PokerStars has exited the Colombian online gambling market, citing over regulation and their inclusion on a governent blacklist as the main factors.

The company’s exit from a potentially lucrative market, and its battles with an entrenched bureaucracy illustrate the challenges operators face as they enter emerging gambling markets.

News of PokerStars’ Colombian exiting began spreading late last week when copies of an email the company sent to its players in the country became public. In the e-mail, company officials blamed the exit on, “…local licensing requirement.” While that statement is certainly accurate, it only tells part of the story of what PokerStars and other operators were facing when trying to business in Colombia.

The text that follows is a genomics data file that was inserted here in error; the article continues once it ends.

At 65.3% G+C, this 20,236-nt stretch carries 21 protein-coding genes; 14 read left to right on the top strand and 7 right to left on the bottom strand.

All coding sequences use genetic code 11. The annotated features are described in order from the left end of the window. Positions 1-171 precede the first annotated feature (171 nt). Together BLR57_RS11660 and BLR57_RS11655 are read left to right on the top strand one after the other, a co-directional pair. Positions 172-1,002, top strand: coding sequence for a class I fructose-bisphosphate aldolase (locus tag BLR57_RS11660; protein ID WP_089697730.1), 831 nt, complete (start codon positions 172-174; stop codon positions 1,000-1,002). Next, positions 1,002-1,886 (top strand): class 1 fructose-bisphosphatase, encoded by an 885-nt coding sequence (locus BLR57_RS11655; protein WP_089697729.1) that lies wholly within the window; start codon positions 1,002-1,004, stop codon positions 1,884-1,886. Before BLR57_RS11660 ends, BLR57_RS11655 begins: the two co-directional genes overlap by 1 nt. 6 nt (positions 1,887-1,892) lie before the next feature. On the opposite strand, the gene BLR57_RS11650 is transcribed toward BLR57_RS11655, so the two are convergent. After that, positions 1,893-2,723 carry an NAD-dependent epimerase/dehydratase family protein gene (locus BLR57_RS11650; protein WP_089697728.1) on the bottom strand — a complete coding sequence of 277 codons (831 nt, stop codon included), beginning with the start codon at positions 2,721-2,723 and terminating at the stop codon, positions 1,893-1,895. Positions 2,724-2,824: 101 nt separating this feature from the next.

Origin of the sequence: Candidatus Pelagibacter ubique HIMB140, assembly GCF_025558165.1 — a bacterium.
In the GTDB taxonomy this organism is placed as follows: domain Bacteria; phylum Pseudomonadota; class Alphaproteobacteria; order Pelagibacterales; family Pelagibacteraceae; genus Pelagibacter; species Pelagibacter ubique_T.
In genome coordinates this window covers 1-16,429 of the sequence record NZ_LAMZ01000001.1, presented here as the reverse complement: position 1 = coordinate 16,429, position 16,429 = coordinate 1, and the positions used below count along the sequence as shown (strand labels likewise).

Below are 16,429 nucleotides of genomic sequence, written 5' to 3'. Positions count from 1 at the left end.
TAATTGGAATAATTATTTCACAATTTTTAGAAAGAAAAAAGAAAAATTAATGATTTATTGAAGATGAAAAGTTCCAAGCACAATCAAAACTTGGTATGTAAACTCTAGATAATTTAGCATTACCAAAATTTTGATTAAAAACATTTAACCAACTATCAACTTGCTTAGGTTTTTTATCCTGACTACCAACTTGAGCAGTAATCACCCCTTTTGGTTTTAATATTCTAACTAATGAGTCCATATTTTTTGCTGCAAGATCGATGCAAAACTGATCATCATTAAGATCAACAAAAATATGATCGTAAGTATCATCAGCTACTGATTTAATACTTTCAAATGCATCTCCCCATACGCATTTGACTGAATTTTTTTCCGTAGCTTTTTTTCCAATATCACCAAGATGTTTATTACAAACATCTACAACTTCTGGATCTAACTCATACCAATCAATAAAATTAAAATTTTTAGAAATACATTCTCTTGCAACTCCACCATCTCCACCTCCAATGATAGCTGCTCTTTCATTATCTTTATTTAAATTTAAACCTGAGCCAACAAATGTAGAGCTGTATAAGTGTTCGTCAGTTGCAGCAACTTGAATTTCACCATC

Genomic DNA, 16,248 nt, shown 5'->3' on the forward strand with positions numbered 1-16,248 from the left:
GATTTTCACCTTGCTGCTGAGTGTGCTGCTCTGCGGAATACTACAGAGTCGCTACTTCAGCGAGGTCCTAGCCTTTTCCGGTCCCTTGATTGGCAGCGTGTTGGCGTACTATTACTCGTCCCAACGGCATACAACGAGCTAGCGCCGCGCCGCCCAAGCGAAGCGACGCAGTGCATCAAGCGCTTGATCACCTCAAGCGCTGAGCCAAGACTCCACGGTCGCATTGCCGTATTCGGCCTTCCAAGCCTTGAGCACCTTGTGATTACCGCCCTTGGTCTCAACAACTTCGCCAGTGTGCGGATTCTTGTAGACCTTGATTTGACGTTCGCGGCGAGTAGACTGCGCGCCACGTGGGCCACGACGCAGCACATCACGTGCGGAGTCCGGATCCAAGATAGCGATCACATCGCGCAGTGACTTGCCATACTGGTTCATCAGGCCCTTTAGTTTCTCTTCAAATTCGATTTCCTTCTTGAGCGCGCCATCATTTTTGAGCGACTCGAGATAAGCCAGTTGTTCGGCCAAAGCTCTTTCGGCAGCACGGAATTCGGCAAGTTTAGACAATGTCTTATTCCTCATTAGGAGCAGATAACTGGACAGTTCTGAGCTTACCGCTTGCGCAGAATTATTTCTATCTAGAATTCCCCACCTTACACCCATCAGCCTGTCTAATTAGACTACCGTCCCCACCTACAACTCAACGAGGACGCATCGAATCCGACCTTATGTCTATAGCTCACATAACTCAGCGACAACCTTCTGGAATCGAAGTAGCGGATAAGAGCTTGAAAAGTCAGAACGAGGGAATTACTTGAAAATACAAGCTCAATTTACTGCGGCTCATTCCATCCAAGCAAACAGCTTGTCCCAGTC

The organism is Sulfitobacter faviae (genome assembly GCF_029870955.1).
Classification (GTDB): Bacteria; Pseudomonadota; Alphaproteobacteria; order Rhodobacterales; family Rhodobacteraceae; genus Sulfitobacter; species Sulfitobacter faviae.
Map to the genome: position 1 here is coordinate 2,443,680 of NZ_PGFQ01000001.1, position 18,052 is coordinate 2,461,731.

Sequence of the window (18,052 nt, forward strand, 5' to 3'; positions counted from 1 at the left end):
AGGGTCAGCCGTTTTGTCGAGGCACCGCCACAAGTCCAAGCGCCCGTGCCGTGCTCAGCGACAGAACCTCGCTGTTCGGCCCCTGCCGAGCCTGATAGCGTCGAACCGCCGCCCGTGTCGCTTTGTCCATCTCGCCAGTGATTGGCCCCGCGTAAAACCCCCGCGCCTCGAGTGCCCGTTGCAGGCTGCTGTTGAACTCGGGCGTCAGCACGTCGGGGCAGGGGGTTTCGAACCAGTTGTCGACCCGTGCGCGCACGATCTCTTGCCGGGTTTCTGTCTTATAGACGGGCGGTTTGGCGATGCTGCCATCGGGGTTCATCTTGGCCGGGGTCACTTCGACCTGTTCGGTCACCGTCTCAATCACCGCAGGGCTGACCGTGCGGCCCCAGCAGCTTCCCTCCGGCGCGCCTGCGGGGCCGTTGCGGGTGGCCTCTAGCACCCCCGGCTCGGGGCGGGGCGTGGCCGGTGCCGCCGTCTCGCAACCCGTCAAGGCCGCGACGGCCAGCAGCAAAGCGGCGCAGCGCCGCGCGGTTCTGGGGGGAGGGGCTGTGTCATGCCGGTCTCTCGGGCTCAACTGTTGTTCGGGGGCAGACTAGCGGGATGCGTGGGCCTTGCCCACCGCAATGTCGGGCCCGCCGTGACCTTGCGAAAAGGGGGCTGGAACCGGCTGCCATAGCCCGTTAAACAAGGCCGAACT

PokerStars, along with hundreds of other operators both large and small, had been serving Colombian players in a grey market atmosphere for quite some time. Last year Coljuegos, the country’s gambling regulator, began cracking down on grey market sites and prepared a list of some 350 operators who it said were in violation of Colombian law and would need to obtain a gambling license in order to continue doing business there. (Colombia is actually the first South American country to approve legal online gambling.)

PokerStars, and other operators, have apparently been working to comply with Colombian gaming law but the Colombian bureaucracy is hardly working at a top speed. Since opening their market to regulated online gambling last year, the country’s gaming officials have issued just one license.

PokerStars hasn’t written off Colombia entirely and said in its email that it, “…has been, and will continue to be, in positive and proactive discussions,” with the Colombians and hopes to rejoin the market there some time in the future.


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